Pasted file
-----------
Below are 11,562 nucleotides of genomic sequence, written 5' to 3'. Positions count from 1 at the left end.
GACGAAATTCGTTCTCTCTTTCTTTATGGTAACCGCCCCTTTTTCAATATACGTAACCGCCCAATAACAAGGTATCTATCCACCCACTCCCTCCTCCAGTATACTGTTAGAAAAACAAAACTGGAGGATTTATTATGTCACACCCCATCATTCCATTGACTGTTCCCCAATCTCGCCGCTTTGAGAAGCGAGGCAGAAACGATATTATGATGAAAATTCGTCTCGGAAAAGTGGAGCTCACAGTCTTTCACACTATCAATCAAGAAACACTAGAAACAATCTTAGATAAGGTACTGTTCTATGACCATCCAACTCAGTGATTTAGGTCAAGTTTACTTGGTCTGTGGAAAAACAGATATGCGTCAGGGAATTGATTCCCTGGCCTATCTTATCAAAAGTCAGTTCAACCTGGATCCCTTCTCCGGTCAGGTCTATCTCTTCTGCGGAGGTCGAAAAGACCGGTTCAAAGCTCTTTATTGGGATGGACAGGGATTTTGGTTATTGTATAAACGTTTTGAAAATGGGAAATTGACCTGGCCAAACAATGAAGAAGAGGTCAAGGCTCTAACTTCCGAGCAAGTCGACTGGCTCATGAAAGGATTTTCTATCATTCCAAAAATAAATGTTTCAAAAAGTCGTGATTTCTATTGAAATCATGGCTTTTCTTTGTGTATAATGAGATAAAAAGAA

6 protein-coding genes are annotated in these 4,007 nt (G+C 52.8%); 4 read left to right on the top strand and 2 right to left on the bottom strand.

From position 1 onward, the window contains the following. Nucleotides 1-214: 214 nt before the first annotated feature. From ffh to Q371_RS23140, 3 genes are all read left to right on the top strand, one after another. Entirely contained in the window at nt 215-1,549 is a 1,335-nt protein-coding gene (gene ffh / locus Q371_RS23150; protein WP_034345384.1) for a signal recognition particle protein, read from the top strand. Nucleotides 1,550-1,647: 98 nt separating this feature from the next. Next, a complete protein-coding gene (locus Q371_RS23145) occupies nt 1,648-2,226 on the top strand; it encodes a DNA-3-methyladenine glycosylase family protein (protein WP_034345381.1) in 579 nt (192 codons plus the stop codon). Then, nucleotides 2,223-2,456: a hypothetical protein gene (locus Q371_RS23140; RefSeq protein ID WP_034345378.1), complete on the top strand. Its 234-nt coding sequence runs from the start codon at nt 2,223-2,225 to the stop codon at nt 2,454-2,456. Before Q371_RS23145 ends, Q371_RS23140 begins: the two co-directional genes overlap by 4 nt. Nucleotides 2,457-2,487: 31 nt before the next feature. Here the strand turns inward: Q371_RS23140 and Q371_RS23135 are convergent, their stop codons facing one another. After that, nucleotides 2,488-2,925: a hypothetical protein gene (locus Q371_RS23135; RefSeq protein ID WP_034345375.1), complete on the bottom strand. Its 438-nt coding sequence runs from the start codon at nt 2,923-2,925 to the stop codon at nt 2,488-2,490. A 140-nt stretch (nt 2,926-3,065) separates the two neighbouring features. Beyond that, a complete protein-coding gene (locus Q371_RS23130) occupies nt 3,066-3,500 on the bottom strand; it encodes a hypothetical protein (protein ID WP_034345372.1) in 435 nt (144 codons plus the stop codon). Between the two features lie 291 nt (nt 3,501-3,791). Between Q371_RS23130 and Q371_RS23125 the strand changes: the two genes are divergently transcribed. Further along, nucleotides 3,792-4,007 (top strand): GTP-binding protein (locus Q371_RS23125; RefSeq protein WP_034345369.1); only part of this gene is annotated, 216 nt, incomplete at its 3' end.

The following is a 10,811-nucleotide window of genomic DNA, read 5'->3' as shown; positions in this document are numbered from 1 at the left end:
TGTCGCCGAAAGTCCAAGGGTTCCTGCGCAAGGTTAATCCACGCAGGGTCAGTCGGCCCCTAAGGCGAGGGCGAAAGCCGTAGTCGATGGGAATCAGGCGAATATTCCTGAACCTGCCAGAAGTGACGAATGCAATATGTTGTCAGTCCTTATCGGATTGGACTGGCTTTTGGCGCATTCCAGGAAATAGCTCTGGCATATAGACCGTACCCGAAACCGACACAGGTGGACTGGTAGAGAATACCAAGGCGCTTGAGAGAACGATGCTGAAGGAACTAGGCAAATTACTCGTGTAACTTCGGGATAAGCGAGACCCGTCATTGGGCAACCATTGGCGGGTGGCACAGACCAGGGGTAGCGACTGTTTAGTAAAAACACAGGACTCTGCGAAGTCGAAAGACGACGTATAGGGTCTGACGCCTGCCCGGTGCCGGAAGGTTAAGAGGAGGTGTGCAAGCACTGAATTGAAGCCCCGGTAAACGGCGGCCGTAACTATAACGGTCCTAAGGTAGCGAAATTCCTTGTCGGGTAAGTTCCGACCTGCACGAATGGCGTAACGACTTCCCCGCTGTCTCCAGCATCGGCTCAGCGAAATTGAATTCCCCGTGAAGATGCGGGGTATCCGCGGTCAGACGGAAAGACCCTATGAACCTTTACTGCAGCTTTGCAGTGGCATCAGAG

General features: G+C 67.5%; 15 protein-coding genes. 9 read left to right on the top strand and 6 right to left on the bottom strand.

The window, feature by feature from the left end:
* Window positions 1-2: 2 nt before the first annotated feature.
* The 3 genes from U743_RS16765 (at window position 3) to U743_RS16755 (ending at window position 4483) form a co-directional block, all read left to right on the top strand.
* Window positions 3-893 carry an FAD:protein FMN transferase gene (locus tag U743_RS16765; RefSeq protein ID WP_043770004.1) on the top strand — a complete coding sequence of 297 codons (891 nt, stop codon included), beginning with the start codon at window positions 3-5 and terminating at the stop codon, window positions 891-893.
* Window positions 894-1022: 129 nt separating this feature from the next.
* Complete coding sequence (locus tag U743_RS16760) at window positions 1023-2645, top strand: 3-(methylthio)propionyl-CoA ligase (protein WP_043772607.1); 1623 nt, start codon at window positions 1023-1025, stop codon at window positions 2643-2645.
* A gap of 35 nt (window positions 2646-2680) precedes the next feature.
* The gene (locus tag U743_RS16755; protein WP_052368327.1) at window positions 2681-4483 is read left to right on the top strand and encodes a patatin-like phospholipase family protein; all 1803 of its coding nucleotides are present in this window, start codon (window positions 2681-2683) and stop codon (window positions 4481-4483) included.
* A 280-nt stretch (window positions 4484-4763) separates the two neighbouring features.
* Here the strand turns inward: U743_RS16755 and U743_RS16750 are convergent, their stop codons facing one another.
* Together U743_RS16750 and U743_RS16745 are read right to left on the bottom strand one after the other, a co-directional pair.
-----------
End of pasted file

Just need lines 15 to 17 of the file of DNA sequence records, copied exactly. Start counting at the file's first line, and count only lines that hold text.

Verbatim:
* The gene (locus tag U743_RS16755; protein WP_052368327.1) at window positions 2681-4483 is read left to right on the top strand and encodes a patatin-like phospholipase family protein; all 1803 of its coding nucleotides are present in this window, start codon (window positions 2681-2683) and stop codon (window positions 4481-4483) included.
* A 280-nt stretch (window positions 4484-4763) separates the two neighbouring features.
* Here the strand turns inward: U743_RS16755 and U743_RS16750 are convergent, their stop codons facing one another.